I was in Loudon, Tennessee, recently, and I stopped at Carl's Drive In, 1254 East Lee Highway, for a chicken sandwich and drink. It is an old-fashioned drive in restaurant where you order via speaker box, and the carhop brings you your meal on a tray that hangs on your car window. They served me quickly, and the sandwich was freshly made and hot. My meal was less than six dollars, including tipping the car hop a buck. The place reminds me of Amburn's Humdingers drive in, which is walking distance from our house here in Maryville.

Tuesday, April 24, 2012

1847 Rogers Bros.

These two serving spoons belonged to Grandmother Ogle, and I use them both in the kitchen a lot, especially the larger spoon, which is nine and one-quarter inches long. It is really handy when you are mixing up a big batch of something. The other day I noticed some engraving on the back of the spoons that reads, "1847 Rogers Bros." I was excited by the idea that I might have spoons that were made during the Presidency of Tennessee's James K. Polk.

It turns out the spoons are not quite that old. The 1847 refers to the year the Rogers Brothers perfected the electroplating process used to silver plate their work. From what I can tell from this website, the large spoon is of the pattern Continental, made in 1923, the year Calvin Coolidge became President, and the small spoon is Anniversary, made in 1914, the year that the First World War began.

Monday, April 23, 2012

Sunday, April 22, 2012

Barnabus Collins

With all of the buzz last week about Dick Clark's death and Pat Summitt's retirement as head coach of the Lady Vols basketball program, I just learned of the death last weekend of Jonathan Frid, who played Barnabus Collins in Dark Shadows in the '60's. It turns out that Frid was a life long resident of Hamilton, Ontario, where my brother-in-law Stewart has family. I found a report on their hometown newspaper's website.

In connection with the news of Frid's death, I also learned that Johnny Depp will appear as Barnabus in a film version of Dark Shadows, directed of course by Tim Burton, which will be released this spring.

Earth Day

This weekend, in observance of Earth Day, we made a compost bin. I used my new power drill to drill holes in one of the outdoor garbage cans we don't use, and we inaugurated the new compost bin with shredded newspaper and scraps of onion and celery from the Turkey Tetrazzini we made yesterday. We've recycled most of what we used to send to the landfill for several years, so we run about as green a household now as we ever have.

Saturday, April 21, 2012

John Sevier Spring Festival

Sherry and Sarah went to the spring celebration at the school she will attend next year, John Sevier Elementary School. The child was delighted to win the cake walk.

She also got to meet this K-9 officer.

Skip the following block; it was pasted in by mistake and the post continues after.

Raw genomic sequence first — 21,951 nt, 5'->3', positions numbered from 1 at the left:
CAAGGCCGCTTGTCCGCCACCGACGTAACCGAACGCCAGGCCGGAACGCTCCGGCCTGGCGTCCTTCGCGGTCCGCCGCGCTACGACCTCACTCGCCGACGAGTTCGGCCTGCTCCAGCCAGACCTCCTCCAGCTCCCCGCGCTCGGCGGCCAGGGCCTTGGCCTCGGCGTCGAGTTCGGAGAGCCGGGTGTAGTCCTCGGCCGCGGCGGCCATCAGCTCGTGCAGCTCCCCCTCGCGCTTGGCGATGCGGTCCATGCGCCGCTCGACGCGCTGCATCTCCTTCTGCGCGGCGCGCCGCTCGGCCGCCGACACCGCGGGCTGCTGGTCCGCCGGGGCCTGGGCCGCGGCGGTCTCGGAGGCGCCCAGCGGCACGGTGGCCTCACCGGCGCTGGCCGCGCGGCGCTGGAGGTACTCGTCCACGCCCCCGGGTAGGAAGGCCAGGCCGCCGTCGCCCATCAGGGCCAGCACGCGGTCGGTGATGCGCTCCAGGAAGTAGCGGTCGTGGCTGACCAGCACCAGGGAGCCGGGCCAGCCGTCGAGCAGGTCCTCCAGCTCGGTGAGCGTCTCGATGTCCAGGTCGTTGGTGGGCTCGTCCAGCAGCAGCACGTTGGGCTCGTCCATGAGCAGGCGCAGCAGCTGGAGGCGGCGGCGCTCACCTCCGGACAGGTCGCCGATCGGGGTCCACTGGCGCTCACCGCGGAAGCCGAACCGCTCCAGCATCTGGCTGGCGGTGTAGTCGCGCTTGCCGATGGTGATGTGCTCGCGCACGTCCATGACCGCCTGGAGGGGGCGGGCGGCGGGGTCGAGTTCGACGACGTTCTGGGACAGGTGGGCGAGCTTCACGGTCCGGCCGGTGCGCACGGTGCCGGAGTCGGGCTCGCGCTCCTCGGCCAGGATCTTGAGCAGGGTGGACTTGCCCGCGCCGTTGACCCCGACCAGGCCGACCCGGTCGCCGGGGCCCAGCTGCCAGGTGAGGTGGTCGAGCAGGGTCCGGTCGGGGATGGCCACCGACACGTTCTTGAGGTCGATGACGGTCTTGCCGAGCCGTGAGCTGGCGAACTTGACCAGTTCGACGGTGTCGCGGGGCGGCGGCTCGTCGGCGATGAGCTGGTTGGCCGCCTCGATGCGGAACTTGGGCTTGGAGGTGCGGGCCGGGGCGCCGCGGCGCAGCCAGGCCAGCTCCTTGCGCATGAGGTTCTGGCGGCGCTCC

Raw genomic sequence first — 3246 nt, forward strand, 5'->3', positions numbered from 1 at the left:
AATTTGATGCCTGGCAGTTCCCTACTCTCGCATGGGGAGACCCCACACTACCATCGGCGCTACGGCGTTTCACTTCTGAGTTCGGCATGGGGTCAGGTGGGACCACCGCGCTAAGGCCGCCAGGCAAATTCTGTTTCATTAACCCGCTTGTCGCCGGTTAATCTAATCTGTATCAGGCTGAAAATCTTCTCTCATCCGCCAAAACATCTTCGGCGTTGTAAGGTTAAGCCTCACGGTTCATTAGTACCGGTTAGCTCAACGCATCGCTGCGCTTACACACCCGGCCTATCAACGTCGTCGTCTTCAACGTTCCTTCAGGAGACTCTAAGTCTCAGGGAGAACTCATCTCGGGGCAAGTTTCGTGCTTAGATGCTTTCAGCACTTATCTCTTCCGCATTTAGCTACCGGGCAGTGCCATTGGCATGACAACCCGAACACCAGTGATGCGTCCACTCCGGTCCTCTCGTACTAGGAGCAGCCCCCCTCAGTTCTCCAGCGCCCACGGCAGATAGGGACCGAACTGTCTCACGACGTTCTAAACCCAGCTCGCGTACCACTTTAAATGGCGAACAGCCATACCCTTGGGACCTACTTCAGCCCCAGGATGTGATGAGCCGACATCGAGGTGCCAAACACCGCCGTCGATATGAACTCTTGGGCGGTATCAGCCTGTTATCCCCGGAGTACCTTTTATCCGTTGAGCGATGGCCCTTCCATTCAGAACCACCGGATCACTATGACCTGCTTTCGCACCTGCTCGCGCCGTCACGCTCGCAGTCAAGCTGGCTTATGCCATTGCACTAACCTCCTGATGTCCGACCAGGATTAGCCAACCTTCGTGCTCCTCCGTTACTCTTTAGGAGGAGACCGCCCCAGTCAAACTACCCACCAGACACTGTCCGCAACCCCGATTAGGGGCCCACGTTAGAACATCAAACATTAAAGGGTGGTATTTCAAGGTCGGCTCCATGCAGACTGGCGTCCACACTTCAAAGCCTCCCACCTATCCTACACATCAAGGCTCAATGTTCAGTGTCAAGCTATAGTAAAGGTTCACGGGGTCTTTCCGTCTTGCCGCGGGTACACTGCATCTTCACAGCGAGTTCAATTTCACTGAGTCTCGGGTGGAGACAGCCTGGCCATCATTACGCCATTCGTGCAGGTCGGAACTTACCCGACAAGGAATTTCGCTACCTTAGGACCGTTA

The Alcoa Fire Department was on hand to teach children about fire safety.

Sarah and her friend Jamie got their hair painted.

Friday, April 20, 2012

Martian Dust Devil

NASA's Mars Reconnaissance Orbiter sent home this image of a dust devil dancing across the surface of Mars. The dust devil is about a half mile long. (Via Neatorama)

Thursday, April 19, 2012


I have a dental appointment this afternoon, so this Wall Street Journal article on flossing caught my eye. I've always been diligent about brushing my teeth, and I have my stepfather Ron to thank for getting me to start flossing in my twenties. He offered my sisters and I each $100.00 one Christmas if we could honestly say by the following Christmas that we flossed regularly, and I've brushed and flossed after almost every meal ever since. The WSJ pieces says that flossing "[o]nce a day is plenty." I'll ask Dr. Battle about that this afternoon.

UPDATE: Dr. Battle agrees and advises that one should floss once a day in the evening.

Spring Show

Here's my niece Grace all decked out for her school's spring show. Her mother commented that she is a ham, and I responded that it runs in the family.

La Vie Dansante

My friend Randy, who now lives in Fort Walton Beach on Florida's gulf coast, shared this photograph of his sailboat, La Vie Dansante, yesterday. We didn't get to go sailing when we went down there last summer, so I hope we can work it in on our summer vacation this year. We've already booked our favorite condo down in Seagrove Beach, and Sherry's photographs from her Caribbean trip really have me ready for the beach!

Oreo Cheesecake

Erin's Food Files has the recipe for this delight, Oreo Cheesecake Cake. Yum!

Wednesday, April 18, 2012

Eighteenth of April

On April 18, 1775, Paul Revere made his famous ride to warn his countrymen of approaching redcoats. Reading Henry Wadsworth Longfellow's poem, which my Great Aunt Jane (Granddaddy Ogle's sister) introduced me to as a child, has become an annual tradition each April. Grandmother and Granddaddy took my sisters and I to the Old North Church when we were kids, and back then they would still let you climb the ladder to the belfry.